Citation(s) from the literature library

King, Benjamin. 2014 ‘Introduction.’ Excess Arms in South Sudan: Security Forces and Surplus Management; Issue Brief No. 6, pp. 1-2. Geneva: Small Arms Survey, the Graduate Institute of International and Development Studies, Geneva. 1 April

Relevant contents

This study focuses only on small arms. In this context, 'surplus' refers to small arms that are deemed unnecessary for a state's national defense and internal security requirements (Bevan and Wilkinson, 2008, p. xxx)…

This Brief examines the current management of surplus firearms in South Sudan's state security forces that are under the aegis of the Ministry of the Interior: the South Sudanese National Police Service (SSNPS), the South Sudan Prison Service, Wildlife Protection Services, and the Fire Brigade. The analysis does not include the Sudanese People's Liberation Army (SPLA)…

Key findings(1) include these:

- South Sudan currently has no surplus management policy. Although new legislation addresses many of the issues, it does not constitute a comprehensive national policy.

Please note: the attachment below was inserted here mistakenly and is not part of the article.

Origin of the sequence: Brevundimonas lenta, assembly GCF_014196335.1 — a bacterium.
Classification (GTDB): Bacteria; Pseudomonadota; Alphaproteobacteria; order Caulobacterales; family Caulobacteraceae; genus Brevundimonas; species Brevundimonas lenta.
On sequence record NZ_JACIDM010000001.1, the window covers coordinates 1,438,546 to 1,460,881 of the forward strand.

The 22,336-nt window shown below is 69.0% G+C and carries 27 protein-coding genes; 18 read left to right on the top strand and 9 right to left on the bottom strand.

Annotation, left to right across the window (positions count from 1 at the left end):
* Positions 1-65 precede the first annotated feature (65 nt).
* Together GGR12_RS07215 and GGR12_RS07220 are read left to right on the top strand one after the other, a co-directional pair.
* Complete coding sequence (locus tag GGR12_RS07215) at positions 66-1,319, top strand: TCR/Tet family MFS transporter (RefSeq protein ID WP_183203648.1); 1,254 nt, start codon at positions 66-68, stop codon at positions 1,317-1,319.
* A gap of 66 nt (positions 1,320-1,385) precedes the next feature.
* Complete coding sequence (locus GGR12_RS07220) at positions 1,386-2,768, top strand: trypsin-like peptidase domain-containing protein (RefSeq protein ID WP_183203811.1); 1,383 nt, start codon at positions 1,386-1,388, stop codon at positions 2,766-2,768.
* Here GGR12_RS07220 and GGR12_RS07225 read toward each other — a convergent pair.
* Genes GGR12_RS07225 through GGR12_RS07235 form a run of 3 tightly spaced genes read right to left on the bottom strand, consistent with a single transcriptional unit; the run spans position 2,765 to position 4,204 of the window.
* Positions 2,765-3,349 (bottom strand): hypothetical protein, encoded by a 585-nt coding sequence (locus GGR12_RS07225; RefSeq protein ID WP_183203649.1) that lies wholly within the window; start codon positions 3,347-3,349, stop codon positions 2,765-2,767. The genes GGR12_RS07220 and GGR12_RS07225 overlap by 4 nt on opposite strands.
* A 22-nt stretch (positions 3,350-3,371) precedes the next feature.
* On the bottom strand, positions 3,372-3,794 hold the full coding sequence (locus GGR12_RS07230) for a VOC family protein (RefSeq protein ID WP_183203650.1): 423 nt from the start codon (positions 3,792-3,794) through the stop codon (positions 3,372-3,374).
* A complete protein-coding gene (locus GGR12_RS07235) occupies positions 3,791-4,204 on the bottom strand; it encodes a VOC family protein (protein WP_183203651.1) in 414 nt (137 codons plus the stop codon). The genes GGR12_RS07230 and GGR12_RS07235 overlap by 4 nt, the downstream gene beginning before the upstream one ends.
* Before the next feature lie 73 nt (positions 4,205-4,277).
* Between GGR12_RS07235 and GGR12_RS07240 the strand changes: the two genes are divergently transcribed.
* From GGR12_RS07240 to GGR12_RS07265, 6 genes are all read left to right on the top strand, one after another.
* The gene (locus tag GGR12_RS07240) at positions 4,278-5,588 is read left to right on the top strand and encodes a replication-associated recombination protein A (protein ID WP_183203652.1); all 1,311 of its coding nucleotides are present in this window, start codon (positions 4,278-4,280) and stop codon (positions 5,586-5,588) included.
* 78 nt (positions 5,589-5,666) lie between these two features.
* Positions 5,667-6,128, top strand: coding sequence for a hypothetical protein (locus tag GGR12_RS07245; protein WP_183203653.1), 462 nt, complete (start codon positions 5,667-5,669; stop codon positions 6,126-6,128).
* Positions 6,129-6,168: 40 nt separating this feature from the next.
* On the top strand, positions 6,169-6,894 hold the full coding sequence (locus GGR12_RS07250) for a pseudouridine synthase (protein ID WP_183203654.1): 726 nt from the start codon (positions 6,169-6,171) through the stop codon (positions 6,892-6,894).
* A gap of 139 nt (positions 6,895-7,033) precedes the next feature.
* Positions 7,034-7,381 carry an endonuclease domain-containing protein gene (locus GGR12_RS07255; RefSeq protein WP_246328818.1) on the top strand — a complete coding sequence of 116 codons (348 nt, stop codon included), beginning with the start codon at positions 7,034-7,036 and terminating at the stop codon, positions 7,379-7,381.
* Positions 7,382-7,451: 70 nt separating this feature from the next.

- South Sudanese security forces are undergoing significant structural changes that will affect the level of surplus.

- Inventory management is generally weak. There are no national records of stockpiles, and inventory audits are not regularly conducted.

- Despite the lack of formal policy guidelines, security forces do identify obsolete and unnecessary weapons. Selection criteria for these items are consistent and could be viewed as a first step in identifying surplus and serviceability.

- South Sudan has not systematically destroyed surplus or non-serviceable firearms since obtaining independence in 2011.


1) Research for this Issue Brief was completed before the hostilities that broke out in mid-December 2013. The crisis was continuing at the time of printing (March 2014). The findings do not therefore address the ramifications of that violence.

Bevan, James and Adrian Wilkinson. 2008. 'Glossary of Conventional Ammunition Terminology.' In James Bevan (ed). Conventional Ammunition in Surplus: A reference guide. Geneva: Small Arms Survey, pp. xi–xxxiii.

ID: Q8498

As many publishers change their links and archive their pages, the full-text version of this article may no longer be available from the original link. In this case, please go to the publisher's web site or use a search engine.